The sugar beet root maggot research of entomologist Dr. Stefan Jaronski (USDA-ARS-Northern Plains Agricultural Research Laboratory – Sidney, MT) is featured as part of a new video entitled Marigolds for Montana: Discovery-based Learning Creating Synergy Between Manhattan Public Schools, USDA-ARS-Sidney and Montana State University." The video, to be released this month, is part of a larger educational and research effort that includes USDA-ARS, Montana State University – Bozeman, and the Manhattan (MT) Public Schools (a rural school system in southwestern Montana). Dr. Jaronski and Dr. Florence Dunkel, (Entomology Department, Montana State University-Bozeman) are currently studying the integration of marigold, Tagetes minuta, into organic sugarbeet cropping systems for management of nematodes and root maggots. Dr. Dunkel has demonstrated that essential oils from the marigold are feasible protective agents against nematodes, and now Dr. Jaronski is studying the impact extracts from the plant may have on sugar beet root maggots. As part of that research effort, Manhattan School students will be examining optimal fertilization regimes for marigold biomass production at their school, data from which will be used to guide full-field fertilization recommendations for growing the marigold. Conceived by Dr. Dunkel and funded by Toyota and Bell Atlantic awards to Montana State University, Marigolds for Montana is intended to provide students and teachers with the necessary background information to conduct their portion of the research effort. In particular, the video explores the concerns of all stakeholders involved in the production of sugar beets and sugar and the impact the development of an integrated, organic, pest management package could have on sugar beet production. It is specifically designed to help the students and faculty in the Manhattan MT Public Schools) understand the instrumental role that their involvement in the research project will play in developing this natural product (marigolds) for an IPM system.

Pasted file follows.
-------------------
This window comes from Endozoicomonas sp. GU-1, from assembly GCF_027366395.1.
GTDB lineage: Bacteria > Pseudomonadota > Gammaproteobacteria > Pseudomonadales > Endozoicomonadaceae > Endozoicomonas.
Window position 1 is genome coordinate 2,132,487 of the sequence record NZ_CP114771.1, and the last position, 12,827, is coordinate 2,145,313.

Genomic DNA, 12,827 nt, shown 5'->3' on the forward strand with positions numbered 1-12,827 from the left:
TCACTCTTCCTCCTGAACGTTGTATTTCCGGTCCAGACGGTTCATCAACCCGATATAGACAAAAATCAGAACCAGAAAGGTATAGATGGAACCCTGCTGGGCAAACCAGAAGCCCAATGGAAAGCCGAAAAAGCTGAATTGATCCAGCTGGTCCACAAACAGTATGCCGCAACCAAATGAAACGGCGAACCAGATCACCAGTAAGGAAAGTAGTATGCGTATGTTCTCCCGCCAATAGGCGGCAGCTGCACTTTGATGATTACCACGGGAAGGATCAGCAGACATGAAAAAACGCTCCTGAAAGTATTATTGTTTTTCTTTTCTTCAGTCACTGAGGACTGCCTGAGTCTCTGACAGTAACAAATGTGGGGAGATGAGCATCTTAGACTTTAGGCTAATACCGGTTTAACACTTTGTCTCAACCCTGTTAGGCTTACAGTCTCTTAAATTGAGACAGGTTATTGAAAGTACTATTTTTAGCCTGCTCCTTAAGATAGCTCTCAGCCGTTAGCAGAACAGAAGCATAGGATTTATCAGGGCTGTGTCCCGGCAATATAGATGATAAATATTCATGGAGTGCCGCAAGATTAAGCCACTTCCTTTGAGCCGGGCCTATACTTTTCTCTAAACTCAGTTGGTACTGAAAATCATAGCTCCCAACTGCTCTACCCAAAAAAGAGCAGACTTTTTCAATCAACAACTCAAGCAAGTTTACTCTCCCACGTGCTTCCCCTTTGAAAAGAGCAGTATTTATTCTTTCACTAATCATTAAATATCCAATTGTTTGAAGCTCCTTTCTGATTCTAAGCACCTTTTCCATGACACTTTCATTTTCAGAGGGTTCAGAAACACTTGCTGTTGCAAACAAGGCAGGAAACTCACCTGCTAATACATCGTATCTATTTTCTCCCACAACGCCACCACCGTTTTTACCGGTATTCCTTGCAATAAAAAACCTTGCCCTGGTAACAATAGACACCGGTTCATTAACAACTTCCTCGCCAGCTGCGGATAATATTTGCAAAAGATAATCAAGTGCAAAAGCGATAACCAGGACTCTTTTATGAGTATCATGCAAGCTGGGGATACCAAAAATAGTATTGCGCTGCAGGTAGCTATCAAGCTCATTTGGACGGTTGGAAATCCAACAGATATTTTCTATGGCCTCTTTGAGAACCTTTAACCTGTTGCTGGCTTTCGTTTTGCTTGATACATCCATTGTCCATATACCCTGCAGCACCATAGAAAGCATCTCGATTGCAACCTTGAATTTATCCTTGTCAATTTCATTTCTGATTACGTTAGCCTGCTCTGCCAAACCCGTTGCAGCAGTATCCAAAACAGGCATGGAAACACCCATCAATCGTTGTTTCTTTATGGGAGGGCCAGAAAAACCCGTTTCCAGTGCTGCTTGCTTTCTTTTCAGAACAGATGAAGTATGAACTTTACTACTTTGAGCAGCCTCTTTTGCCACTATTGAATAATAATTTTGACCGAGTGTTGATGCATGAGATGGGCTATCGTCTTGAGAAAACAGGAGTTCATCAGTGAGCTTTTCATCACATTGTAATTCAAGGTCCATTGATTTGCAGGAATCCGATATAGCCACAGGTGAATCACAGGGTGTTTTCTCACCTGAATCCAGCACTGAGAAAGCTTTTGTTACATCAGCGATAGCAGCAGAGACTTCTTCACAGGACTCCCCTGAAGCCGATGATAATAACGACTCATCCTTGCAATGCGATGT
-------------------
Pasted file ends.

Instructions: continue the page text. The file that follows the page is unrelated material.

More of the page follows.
(Stefan Jaronski, 406-433-9486, sjaronski[at]